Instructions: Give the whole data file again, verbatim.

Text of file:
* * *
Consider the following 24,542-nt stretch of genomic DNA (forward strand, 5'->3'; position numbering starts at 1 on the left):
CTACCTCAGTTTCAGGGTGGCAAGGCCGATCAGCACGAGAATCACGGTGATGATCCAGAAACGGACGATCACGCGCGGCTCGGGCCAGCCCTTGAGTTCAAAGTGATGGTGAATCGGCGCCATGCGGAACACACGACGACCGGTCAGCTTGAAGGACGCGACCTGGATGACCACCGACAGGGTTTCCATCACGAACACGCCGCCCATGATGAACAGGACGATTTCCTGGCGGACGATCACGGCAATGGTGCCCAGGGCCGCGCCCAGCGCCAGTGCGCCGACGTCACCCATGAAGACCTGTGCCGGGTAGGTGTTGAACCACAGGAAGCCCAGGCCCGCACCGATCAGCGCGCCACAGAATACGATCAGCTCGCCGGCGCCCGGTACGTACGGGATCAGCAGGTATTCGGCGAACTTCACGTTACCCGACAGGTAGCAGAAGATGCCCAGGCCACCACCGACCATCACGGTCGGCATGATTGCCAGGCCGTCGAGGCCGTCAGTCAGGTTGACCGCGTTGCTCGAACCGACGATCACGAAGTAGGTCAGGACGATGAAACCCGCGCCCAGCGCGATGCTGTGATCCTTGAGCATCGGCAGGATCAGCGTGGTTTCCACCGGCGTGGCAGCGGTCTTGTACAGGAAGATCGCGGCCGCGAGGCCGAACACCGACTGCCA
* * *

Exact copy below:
Consider the following 24,542-nt stretch of genomic DNA (forward strand, 5'->3'; position numbering starts at 1 on the left):
CTACCTCAGTTTCAGGGTGGCAAGGCCGATCAGCACGAGAATCACGGTGATGATCCAGAAACGGACGATCACGCGCGGCTCGGGCCAGCCCTTGAGTTCAAAGTGATGGTGAATCGGCGCCATGCGGAACACACGACGACCGGTCAGCTTGAAGGACGCGACCTGGATGACCACCGACAGGGTTTCCATCACGAACACGCCGCCCATGATGAACAGGACGATTTCCTGGCGGACGATCACGGCAATGGTGCCCAGGGCCGCGCCCAGCGCCAGTGCGCCGACGTCACCCATGAAGACCTGTGCCGGGTAGGTGTTGAACCACAGGAAGCCCAGGCCCGCACCGATCAGCGCGCCACAGAATACGATCAGCTCGCCGGCGCCCGGTACGTACGGGATCAGCAGGTATTCGGCGAACTTCACGTTACCCGACAGGTAGCAGAAGATGCCCAGGCCACCACCGACCATCACGGTCGGCATGATTGCCAGGCCGTCGAGGCCGTCAGTCAGGTTGACCGCGTTGCTCGAACCGACGATCACGAAGTAGGTCAGGACGATGAAACCCGCGCCCAGCGCGATGCTGTGATCCTTGAGCATCGGCAGGATCAGCGTGGTTTCCACCGGCGTGGCAGCGGTCTTGTACAGGAAGATCGCGGCCGCGAGGCCGAACACCGACTGCCA